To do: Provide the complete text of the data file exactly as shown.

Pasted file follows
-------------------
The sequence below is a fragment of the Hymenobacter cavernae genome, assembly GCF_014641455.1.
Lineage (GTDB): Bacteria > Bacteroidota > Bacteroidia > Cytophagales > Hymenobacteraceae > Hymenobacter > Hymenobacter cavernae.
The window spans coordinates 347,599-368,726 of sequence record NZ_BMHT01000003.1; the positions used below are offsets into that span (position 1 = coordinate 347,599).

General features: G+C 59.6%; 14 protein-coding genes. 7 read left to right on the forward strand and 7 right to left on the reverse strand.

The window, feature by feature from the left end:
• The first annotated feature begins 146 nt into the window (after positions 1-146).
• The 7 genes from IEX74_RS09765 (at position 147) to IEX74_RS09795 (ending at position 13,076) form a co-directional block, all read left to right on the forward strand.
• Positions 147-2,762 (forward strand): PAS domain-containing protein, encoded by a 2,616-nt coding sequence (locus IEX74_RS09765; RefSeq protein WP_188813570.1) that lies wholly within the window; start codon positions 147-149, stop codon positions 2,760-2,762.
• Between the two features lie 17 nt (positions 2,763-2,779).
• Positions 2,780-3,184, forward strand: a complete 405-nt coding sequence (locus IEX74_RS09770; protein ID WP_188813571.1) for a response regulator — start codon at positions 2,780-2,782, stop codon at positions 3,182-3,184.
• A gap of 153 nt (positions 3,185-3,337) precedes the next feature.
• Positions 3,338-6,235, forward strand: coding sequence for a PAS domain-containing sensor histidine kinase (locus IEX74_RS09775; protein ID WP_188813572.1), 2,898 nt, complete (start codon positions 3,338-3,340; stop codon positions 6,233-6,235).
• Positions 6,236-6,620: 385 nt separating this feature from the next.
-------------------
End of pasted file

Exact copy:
The sequence below is a fragment of the Hymenobacter cavernae genome, assembly GCF_014641455.1.
Lineage (GTDB): Bacteria > Bacteroidota > Bacteroidia > Cytophagales > Hymenobacteraceae > Hymenobacter > Hymenobacter cavernae.
The window spans coordinates 347,599-368,726 of sequence record NZ_BMHT01000003.1; the positions used below are offsets into that span (position 1 = coordinate 347,599).

General features: G+C 59.6%; 14 protein-coding genes. 7 read left to right on the forward strand and 7 right to left on the reverse strand.

The window, feature by feature from the left end:
• The first annotated feature begins 146 nt into the window (after positions 1-146).
• The 7 genes from IEX74_RS09765 (at position 147) to IEX74_RS09795 (ending at position 13,076) form a co-directional block, all read left to right on the forward strand.
• Positions 147-2,762 (forward strand): PAS domain-containing protein, encoded by a 2,616-nt coding sequence (locus IEX74_RS09765; RefSeq protein WP_188813570.1) that lies wholly within the window; start codon positions 147-149, stop codon positions 2,760-2,762.
• Between the two features lie 17 nt (positions 2,763-2,779).
• Positions 2,780-3,184, forward strand: a complete 405-nt coding sequence (locus IEX74_RS09770; protein ID WP_188813571.1) for a response regulator — start codon at positions 2,780-2,782, stop codon at positions 3,182-3,184.
• A gap of 153 nt (positions 3,185-3,337) precedes the next feature.
• Positions 3,338-6,235, forward strand: coding sequence for a PAS domain-containing sensor histidine kinase (locus IEX74_RS09775; protein ID WP_188813572.1), 2,898 nt, complete (start codon positions 3,338-3,340; stop codon positions 6,233-6,235).
• Positions 6,236-6,620: 385 nt separating this feature from the next.